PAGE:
Appellation d’Origine Contrôlée (AOC)
As with all products that claim some portion of their notoriety from their region of origin (e.g. Roquefort cheese that comes only from the caves of Roquefort, or Evian water sourced at its namesake springs) there exists a regulatory body to oversee the production of French wine.
The Appellation d’Origine Contrôlée (or AOC) sets the rules on all French wines. This regulatory commission makes sure that producers who wish to use a certain name for their wine (Champagne, for example) must follow a certain set of rules in making their product.
Formulated in 1919 and finalized in 1934, the AOC’s laws are an effort to incorporate a wide range of disparate factors into a single, comprehensive classification system. Factors regulated by AOC laws include terroir, grape variety, production style, the geographical location of the vineyards used for growing the grapes, the types of grapes used, the maximum yield of grapes that the producers can take from a certain plot of land and the minimum amount of time a wine must spend aging before it’s sold. They also determine minimum alcohol levels.
The result of all this regulation is that a named AOC wine should always have certain recognizable characteristics. In effect, the AOC gives a stamp of approval to the wine so the consumer can be sure the bottle they’ve purchased contains the wine that the label indicates. It can be understood as a sort of regional copyright.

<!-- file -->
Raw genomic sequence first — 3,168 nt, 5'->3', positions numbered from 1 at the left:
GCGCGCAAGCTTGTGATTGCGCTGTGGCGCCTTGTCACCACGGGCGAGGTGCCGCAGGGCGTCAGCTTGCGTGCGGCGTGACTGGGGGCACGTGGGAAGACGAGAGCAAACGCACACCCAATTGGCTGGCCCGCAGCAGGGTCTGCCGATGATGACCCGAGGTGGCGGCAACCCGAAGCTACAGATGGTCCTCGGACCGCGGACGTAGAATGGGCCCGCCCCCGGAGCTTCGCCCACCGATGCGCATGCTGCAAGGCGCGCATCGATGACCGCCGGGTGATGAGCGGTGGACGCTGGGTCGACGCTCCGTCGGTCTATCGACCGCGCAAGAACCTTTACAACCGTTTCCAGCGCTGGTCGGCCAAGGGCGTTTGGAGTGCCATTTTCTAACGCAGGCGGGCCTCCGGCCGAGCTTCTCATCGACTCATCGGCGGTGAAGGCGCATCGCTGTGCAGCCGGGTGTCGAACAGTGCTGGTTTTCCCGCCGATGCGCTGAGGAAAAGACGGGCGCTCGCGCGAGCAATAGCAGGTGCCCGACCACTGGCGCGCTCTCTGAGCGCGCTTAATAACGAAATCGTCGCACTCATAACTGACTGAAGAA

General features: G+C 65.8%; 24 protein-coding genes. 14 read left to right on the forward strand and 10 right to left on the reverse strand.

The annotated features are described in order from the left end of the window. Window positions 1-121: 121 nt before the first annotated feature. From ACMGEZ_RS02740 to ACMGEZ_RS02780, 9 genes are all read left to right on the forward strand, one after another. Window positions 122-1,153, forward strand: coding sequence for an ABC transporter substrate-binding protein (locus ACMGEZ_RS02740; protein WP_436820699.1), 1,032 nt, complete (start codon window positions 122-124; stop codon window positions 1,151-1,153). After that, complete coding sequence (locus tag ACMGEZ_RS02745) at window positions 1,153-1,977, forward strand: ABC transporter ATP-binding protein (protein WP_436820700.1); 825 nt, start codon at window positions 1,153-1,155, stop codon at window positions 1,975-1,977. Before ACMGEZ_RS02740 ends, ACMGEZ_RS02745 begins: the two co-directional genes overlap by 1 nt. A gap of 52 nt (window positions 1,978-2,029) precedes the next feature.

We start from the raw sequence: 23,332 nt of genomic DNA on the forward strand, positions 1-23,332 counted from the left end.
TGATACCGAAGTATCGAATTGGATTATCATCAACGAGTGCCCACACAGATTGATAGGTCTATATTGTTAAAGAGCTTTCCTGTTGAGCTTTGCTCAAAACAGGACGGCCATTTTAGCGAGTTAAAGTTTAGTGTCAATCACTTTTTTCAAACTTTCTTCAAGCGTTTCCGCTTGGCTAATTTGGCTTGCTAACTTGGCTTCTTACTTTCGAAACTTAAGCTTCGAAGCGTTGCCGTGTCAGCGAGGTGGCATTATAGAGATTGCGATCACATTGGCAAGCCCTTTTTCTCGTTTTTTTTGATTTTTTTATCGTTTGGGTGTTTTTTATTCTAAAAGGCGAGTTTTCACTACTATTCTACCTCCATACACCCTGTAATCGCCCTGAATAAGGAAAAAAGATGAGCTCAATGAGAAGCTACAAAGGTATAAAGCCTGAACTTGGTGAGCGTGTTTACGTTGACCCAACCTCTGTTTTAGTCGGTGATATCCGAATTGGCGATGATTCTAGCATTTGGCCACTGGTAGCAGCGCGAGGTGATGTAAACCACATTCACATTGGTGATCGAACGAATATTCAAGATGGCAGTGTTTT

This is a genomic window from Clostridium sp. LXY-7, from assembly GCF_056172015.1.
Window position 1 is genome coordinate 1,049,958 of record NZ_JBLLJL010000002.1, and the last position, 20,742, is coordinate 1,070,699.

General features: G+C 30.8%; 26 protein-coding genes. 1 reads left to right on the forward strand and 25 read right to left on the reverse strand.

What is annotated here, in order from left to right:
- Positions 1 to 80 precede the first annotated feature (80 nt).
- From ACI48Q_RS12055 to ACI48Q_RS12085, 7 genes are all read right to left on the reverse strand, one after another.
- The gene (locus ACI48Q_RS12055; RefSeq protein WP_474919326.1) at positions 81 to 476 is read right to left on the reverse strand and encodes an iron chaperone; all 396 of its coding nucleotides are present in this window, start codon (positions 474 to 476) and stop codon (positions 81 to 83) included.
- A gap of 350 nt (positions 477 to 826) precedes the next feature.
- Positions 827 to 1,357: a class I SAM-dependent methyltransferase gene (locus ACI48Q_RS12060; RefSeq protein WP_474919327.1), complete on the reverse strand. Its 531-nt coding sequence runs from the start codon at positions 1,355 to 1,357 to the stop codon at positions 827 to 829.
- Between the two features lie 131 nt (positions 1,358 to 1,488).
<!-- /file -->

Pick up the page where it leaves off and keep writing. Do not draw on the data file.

Of course, these laws cannot prevent poor wine from being made. Fortunately, they can prevent wines from claiming to be something they’re not!
Grand Cru and Premier Cru
In addition to the AOC, which regulates a wine’s production, a classification system exists to rate each vineyard according to the quality of grapes it produces. Wine-Searcher.com describes the two top classifications as follows:
“The very highest classification of French wine. The term can refer to a wine in one of two ways, either a) the plot of land where the grapes are grown or b) the chateau at which the wine is made. The former applies most famously in Burgundy, Alsace and Champagne (but is also used in Languedoc and the Loire Valley). The latter is exclusive to Bordeaux.”
“Premier Cru denotes either 1) a vineyard plot (most often in Burgundy) of superior quality, or 2) the very highest tier within a Grand Cru classification (such as the ‘Premier Grand Cru Classé’ chateaux of Bordeaux).”